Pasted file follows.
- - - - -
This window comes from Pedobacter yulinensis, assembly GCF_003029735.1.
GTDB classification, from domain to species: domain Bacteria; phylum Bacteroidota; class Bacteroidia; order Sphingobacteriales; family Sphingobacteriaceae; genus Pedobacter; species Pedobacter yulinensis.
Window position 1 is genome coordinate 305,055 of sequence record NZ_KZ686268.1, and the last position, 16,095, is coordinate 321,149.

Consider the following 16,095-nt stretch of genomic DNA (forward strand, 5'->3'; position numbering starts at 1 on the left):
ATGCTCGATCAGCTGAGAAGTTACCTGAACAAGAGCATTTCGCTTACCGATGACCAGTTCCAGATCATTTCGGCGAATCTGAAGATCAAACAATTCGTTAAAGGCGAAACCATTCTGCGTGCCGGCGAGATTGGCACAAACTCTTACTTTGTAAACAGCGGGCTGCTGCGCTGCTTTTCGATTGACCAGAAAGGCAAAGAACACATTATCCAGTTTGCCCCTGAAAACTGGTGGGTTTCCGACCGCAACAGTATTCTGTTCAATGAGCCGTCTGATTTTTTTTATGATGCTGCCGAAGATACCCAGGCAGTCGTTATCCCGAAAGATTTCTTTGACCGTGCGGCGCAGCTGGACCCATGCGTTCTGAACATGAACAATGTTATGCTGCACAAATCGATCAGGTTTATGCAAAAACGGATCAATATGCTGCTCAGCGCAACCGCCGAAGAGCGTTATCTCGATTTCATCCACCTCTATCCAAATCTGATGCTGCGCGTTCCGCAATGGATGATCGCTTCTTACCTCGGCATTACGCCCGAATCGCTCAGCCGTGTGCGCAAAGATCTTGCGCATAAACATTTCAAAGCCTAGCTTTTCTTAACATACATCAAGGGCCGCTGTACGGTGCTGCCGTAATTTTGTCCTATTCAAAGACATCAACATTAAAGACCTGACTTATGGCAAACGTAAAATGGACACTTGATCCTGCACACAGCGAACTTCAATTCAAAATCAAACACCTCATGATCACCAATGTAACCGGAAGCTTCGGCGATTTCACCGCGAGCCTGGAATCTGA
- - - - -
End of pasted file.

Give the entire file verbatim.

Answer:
This window comes from Pedobacter yulinensis, assembly GCF_003029735.1.
GTDB classification, from domain to species: domain Bacteria; phylum Bacteroidota; class Bacteroidia; order Sphingobacteriales; family Sphingobacteriaceae; genus Pedobacter; species Pedobacter yulinensis.
Window position 1 is genome coordinate 305,055 of sequence record NZ_KZ686268.1, and the last position, 16,095, is coordinate 321,149.

Consider the following 16,095-nt stretch of genomic DNA (forward strand, 5'->3'; position numbering starts at 1 on the left):
ATGCTCGATCAGCTGAGAAGTTACCTGAACAAGAGCATTTCGCTTACCGATGACCAGTTCCAGATCATTTCGGCGAATCTGAAGATCAAACAATTCGTTAAAGGCGAAACCATTCTGCGTGCCGGCGAGATTGGCACAAACTCTTACTTTGTAAACAGCGGGCTGCTGCGCTGCTTTTCGATTGACCAGAAAGGCAAAGAACACATTATCCAGTTTGCCCCTGAAAACTGGTGGGTTTCCGACCGCAACAGTATTCTGTTCAATGAGCCGTCTGATTTTTTTTATGATGCTGCCGAAGATACCCAGGCAGTCGTTATCCCGAAAGATTTCTTTGACCGTGCGGCGCAGCTGGACCCATGCGTTCTGAACATGAACAATGTTATGCTGCACAAATCGATCAGGTTTATGCAAAAACGGATCAATATGCTGCTCAGCGCAACCGCCGAAGAGCGTTATCTCGATTTCATCCACCTCTATCCAAATCTGATGCTGCGCGTTCCGCAATGGATGATCGCTTCTTACCTCGGCATTACGCCCGAATCGCTCAGCCGTGTGCGCAAAGATCTTGCGCATAAACATTTCAAAGCCTAGCTTTTCTTAACATACATCAAGGGCCGCTGTACGGTGCTGCCGTAATTTTGTCCTATTCAAAGACATCAACATTAAAGACCTGACTTATGGCAAACGTAAAATGGACACTTGATCCTGCACACAGCGAACTTCAATTCAAAATCAAACACCTCATGATCACCAATGTAACCGGAAGCTTCGGCGATTTCACCGCGAGCCTGGAATCTGA